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Home > Business > Business Headline > Personal Finance


Assured return schemes: Future's bright

January 04, 2007 12:32 IST

Rationalisation loomed large over the assured return schemes segment in the year 2005. Omission of Section 80L (which entitled investors to tax-free interest income) and restrictions on investors eligible for participating in small savings schemes were some of the events that defined the segment in 2005. With declining returns and trimmed down tax sops, investors clearly had little reason to cheer.

Come 2006 and the segment pulled off a turnaround of sorts. With interest rates on the rise, fresh issues from the fixed deposit segment offered attractive returns. An example will help us better understand the same.

Fixed Deposits from HDFC Limited
 January-06December-06
1-Yr6.25%7.75%
2-Yr6.50%7.75%
3-Yr6.75%8.00%

An investment in a 1-Yr FD (with a cumulative option) at the beginning of the year would have fetched a return of 6.25 per cent per annum. The yield on the same FD now stands at 7.75 per cent per annum. This provided a much-needed breather to risk-averse investors.

In this year's budget, the gamut of instruments available for deduction under section 80C was enhanced with the inclusion of 5-Yr FDs from scheduled banks as an eligible investment avenue.

On the other hand, investments in bonds issued by NABARD, NHB and SIDBI were put outside the purview of Section 54EC investments (for the purpose of claiming exemption from long-term capital gains tax). Consequently, the scope of Section 54EC investments now stands restricted to bonds from only two institutions i.e. NHAI and REC.

Investors in assured return schemes heaved a sigh of relief as the Finance Minister chose to maintain status quo on the much-dreaded "EET" (exempt-exempt-taxed) in the annual budget. As a result, for now, conventional assured return avenues like Public Provident Fund, among others continue to offer tax-free returns on maturity.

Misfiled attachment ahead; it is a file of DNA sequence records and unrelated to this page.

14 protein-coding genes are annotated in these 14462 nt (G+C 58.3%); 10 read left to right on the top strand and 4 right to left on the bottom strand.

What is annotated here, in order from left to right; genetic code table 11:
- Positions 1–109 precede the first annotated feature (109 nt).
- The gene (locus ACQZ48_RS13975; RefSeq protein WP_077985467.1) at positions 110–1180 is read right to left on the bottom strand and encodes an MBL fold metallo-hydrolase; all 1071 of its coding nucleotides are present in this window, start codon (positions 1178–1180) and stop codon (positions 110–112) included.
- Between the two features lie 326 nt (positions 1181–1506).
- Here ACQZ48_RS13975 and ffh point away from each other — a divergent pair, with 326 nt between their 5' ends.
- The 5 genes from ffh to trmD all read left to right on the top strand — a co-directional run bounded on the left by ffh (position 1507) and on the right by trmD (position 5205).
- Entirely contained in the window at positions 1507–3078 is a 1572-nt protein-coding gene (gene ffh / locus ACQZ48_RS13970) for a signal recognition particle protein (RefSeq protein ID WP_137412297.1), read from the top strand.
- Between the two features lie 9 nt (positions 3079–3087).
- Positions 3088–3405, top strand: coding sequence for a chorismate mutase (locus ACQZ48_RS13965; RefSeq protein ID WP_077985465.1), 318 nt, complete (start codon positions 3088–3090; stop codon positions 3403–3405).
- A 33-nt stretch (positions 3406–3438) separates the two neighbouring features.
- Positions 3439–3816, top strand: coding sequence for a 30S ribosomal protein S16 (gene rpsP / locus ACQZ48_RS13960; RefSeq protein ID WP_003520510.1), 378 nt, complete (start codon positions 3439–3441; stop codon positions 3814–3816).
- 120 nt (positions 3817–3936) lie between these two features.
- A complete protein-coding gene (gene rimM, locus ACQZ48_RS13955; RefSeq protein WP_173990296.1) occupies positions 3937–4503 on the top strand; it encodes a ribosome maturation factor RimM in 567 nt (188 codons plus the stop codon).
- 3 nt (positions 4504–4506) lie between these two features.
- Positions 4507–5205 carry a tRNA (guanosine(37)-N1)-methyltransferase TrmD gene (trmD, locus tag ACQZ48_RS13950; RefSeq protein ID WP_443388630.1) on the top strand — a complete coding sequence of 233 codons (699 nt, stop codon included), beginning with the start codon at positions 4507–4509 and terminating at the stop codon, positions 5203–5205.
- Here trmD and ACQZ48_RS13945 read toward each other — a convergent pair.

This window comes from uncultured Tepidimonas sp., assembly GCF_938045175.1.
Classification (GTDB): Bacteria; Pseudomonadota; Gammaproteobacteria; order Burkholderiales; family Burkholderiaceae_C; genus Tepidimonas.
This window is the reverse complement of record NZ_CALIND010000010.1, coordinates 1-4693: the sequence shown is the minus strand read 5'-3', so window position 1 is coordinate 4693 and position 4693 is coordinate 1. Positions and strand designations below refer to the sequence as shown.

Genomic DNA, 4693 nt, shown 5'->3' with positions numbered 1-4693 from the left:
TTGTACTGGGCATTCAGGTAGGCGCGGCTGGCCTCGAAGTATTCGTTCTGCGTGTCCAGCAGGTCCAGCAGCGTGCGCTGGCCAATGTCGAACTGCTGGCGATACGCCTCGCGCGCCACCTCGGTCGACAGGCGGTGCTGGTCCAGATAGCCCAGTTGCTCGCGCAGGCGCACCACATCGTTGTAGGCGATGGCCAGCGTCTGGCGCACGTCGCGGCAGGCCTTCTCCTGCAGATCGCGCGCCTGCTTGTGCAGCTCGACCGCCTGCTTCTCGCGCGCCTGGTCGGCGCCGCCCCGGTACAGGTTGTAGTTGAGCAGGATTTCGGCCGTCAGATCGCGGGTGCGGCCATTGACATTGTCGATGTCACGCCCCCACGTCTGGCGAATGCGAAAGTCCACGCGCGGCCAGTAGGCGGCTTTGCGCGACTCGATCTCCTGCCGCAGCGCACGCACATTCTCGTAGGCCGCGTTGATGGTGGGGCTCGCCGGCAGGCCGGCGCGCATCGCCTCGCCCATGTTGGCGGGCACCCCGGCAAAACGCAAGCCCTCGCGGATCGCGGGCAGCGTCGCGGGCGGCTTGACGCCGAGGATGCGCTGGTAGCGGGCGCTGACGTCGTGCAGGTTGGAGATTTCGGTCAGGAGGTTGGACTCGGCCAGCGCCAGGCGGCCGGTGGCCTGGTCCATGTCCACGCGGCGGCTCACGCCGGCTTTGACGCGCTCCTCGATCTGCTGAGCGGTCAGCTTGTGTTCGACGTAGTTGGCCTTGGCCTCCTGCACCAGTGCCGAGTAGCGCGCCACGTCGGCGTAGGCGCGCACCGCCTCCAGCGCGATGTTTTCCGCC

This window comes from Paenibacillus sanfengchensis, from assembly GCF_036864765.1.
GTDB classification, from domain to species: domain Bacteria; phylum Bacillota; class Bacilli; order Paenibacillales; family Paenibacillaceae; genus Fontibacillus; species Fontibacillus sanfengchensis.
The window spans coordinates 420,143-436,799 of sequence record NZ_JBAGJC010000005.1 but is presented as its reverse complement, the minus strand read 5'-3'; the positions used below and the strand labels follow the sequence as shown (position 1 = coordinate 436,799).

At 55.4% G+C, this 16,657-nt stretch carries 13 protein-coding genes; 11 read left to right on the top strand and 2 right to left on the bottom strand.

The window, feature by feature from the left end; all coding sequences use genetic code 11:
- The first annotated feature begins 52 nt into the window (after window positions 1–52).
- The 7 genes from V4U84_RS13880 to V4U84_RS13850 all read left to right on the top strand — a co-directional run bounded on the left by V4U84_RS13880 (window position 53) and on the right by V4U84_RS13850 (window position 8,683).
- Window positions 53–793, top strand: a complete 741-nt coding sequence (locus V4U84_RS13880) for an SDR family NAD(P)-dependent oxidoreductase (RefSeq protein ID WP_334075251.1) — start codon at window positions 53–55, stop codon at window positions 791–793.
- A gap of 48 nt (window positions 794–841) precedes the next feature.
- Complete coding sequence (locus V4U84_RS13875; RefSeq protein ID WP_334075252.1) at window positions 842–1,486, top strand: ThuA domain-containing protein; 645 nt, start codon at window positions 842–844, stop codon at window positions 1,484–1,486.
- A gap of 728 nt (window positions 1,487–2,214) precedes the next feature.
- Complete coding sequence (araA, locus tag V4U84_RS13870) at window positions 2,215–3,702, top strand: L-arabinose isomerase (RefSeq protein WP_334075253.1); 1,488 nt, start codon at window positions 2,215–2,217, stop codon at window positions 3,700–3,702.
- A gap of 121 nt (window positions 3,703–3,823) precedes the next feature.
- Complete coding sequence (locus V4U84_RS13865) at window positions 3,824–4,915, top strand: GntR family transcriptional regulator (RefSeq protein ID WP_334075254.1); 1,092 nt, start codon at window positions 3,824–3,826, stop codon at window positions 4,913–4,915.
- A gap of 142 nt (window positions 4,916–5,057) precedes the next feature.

What investors can expect in 2007

Contrary to popular belief (which suggests that interest rates in the economy have plateaued), we expect interest rates to rise even further. Hence investors would do well not to lock themselves in long-term assured return schemes at this stage. In such a scenario, they will not be able to capitalise on any further uptick in interest rates.

We recommend that investors should add to their portfolios short-tenured fixed deposits. Similarly variable rate FDs (wherein the coupon rate is reset in line with a designated benchmark rate at regular time intervals) is another option.

Finally, Fixed Maturity Plans albeit not an assured return investment avenue, can be considered by investors desirous of clocking better returns at higher risk levels. FMPs operate on the proposition of offering returns with a "reasonable" degree of certainty, despite being market-linked investment avenues.

For investors, whose portfolios are dominated by conventional assured return schemes like FDs and bonds, the presence of FMPs could aid from a diversification perspective.

For a Free download of the latest issue of Money Simplified - The 2007 Guide to Tax Planning, Click here!




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